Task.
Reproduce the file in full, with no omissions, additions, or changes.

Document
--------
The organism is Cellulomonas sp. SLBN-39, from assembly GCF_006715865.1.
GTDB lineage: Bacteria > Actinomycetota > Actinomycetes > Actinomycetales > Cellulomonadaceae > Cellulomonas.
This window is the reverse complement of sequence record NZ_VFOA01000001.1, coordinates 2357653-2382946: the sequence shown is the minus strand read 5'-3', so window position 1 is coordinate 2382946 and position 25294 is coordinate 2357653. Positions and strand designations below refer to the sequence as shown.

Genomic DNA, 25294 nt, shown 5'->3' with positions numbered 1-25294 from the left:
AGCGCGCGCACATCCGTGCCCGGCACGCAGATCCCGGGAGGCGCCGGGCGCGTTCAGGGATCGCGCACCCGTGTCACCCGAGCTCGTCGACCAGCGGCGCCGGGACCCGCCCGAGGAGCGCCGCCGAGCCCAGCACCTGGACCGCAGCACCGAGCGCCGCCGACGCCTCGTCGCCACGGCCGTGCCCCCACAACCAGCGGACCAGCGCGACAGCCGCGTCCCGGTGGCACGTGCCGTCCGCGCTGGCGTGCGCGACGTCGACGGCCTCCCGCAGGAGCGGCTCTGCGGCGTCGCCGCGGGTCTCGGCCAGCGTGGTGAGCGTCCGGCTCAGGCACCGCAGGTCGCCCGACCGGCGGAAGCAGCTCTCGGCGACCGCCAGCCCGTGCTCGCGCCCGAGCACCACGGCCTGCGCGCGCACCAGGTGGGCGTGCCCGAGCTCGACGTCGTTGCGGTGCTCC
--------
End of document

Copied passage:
The organism is Cellulomonas sp. SLBN-39, from assembly GCF_006715865.1.
GTDB lineage: Bacteria > Actinomycetota > Actinomycetes > Actinomycetales > Cellulomonadaceae > Cellulomonas.
This window is the reverse complement of sequence record NZ_VFOA01000001.1, coordinates 2357653-2382946: the sequence shown is the minus strand read 5'-3', so window position 1 is coordinate 2382946 and position 25294 is coordinate 2357653. Positions and strand designations below refer to the sequence as shown.

Genomic DNA, 25294 nt, shown 5'->3' with positions numbered 1-25294 from the left:
AGCGCGCGCACATCCGTGCCCGGCACGCAGATCCCGGGAGGCGCCGGGCGCGTTCAGGGATCGCGCACCCGTGTCACCCGAGCTCGTCGACCAGCGGCGCCGGGACCCGCCCGAGGAGCGCCGCCGAGCCCAGCACCTGGACCGCAGCACCGAGCGCCGCCGACGCCTCGTCGCCACGGCCGTGCCCCCACAACCAGCGGACCAGCGCGACAGCCGCGTCCCGGTGGCACGTGCCGTCCGCGCTGGCGTGCGCGACGTCGACGGCCTCCCGCAGGAGCGGCTCTGCGGCGTCGCCGCGGGTCTCGGCCAGCGTGGTGAGCGTCCGGCTCAGGCACCGCAGGTCGCCCGACCGGCGGAAGCAGCTCTCGGCGACCGCCAGCCCGTGCTCGCGCCCGAGCACCACGGCCTGCGCGCGCACCAGGTGGGCGTGCCCGAGCTCGACGTCGTTGCGGTGCTCC